Thursday, May 28, 2009

REVIEW: The Spymaster's Lady by Joanna Bourne

Series: The Spymaster

Author's Website


Annique Villiers is the Fox Cub, the notorious French spy, while Robert Grey is the English spymaster. He had been ordered to bring the beautiful French spy and her secrets to England. They met in prison, and they forged an uneasy alliance to escape a common enemy.


The author captivated me from the start by the clarity of her prose and her use of unexpected humor throughout the story. Also, the setting is unique, a refreshing change from the usual ballroom and Society backdrop of most historicals. In most stories, sometimes the hero is a former spy for England, but we don't actually see him doing his spy stuff.

The heroine is true to her character, from her speech to her actions. She fought Grey every step of the way, being the enemy that she perceived him to be, despite the fact that she also desires him. She is also different from the other heroines I've encountered in romances. I know I sound like a cliche; after all, lots of heroes have fallen for their heroines because she was different from the other women he had seen. Well, Annique is different from the other heroines I've read. I like the unexpected ways she sees her world. A clever, engaging, yet very complex heroine. If I've read about someone like her before, they are very few.

A to-die-for hero, Robert Grey is depicted magnificently as the cunning spy who was more than a match for Annique. Yet, for all his hardness and suspicions of Annique, he was tender and caring of her, protecting her when she was officially their enemy. (Excellent hero qualities!) I, for one, would've loved to bring him home. Too bad I live in a different time period.

The pacing of the book was just right, with equal action and excitement and romance. I couldn't put the book down, and I even stayed up late to finish it, which made me sleepy for the DJ the next day. There is a lovely twist toward the end of the book that I won't spoil by revealing, which even I didn't suspect until in the middle of the book when Annique met a certain person.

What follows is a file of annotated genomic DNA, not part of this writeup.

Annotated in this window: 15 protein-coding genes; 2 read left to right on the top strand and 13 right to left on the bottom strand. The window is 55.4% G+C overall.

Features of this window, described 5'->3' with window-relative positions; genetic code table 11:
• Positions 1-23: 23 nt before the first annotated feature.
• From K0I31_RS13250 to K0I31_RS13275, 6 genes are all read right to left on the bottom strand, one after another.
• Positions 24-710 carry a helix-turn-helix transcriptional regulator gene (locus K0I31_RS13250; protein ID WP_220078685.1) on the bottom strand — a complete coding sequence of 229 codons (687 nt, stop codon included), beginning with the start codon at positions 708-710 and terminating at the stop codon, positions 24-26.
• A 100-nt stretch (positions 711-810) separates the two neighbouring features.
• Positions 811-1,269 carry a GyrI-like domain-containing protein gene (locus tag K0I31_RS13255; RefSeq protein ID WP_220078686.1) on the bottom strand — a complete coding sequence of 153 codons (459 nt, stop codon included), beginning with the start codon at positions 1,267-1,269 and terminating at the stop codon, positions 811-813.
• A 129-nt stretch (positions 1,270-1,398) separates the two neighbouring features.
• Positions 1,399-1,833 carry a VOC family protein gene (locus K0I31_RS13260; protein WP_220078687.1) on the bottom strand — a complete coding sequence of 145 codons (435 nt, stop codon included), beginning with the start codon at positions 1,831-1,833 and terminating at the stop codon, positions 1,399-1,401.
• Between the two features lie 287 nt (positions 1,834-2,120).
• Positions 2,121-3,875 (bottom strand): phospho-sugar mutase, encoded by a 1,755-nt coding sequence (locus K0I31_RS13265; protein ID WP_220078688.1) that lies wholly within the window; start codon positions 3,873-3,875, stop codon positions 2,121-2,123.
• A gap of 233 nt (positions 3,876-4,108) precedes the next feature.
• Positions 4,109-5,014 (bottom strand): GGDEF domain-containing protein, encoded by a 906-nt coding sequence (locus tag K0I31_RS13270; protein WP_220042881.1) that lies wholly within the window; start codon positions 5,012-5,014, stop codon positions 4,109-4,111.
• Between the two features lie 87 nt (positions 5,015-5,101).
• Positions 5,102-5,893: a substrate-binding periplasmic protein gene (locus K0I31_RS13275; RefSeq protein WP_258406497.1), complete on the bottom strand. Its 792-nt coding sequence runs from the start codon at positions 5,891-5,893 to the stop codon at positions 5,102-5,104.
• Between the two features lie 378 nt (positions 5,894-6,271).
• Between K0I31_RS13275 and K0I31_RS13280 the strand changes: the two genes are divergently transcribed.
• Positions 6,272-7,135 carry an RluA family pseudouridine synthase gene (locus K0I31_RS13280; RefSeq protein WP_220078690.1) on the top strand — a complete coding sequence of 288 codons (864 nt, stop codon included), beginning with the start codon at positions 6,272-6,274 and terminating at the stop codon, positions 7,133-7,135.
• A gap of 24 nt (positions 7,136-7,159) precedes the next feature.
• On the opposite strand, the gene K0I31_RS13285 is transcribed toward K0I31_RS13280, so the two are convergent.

I'm looking forward to Joanna Bourne's next book, My Lord and Spymaster, in which I hope Grey and Annique would have cameo roles.

Book Rating: 5 stars (A keeper! Yes!)

Wednesday, May 13, 2009

REVIEW: At the Bride Hunt Ball by Olivia Parker

My first book by Olivia Parker. I read this because several bloggers had recommended it, and when an author whose books I love also recommended it, I knew I had to pick it up. I bought the ebook version from Fictionwise.


The Bride Hunt ball is for the Duke of Wolverest's younger brother to find a bride. Madelyn Haywood is the only one who doesn't want to be included in this scandalous bride-to-be elimination ball, but the duke finds himself very interested in her.


I love historicals. I don't know why I'm addicted to them, but I just love them and I've read a lot. A few stand out in my mind and others are forgettable. This one is somewhere in between.

I like the author's voice, which is light and fun. The heroine is refreshing and her actions are true to her words. I don't remember any laugh out loud moments, but my impression of the book was good, overall.

However, there were a few typos, but this is a minor point. I don't know if this is because I read an ebook version rather than the print one, but in my opinion, this shouldn't be the case. I mean, if a publisher would put out an ebook version, it should have the same quality as the print one.

There were also some parts in the story wherein I didn't understand what was happening, when the action wasn't fully described or explained. Like, after dinner, the duke suddenly left his guests and walked out of the music room. This came after he and the heroine spent a lovely time together. There also arrived a "rival" who had asked for the heroine's hand the Season before. One would've thought the duke would want to stay in the music room to keep an eye on this rival. But no, he left, all the while ruminating about how he didn't want to leave. Huh?

There was another scene toward the end, when the duke declared his love to her and offered marriage. But she wouldn't accept because he wanted to change her to fit Society's convention of a duchess. Then, miraculously, this wasn't a problem at all. During the night of the ball, we saw the duke thinking as to why he had said those words in the first place, when he hadn't meant them at all. I mean, hello! If he didn't mean them, why did he say them in the first place? To test her? And he should've told her right there and then, tell her he was joking or what, instead of acting all offended and waiting a few nights later until the ball before he thought to tell her.

These are just some things that marred my enjoyment of the book.

Book Rating: 3 stars
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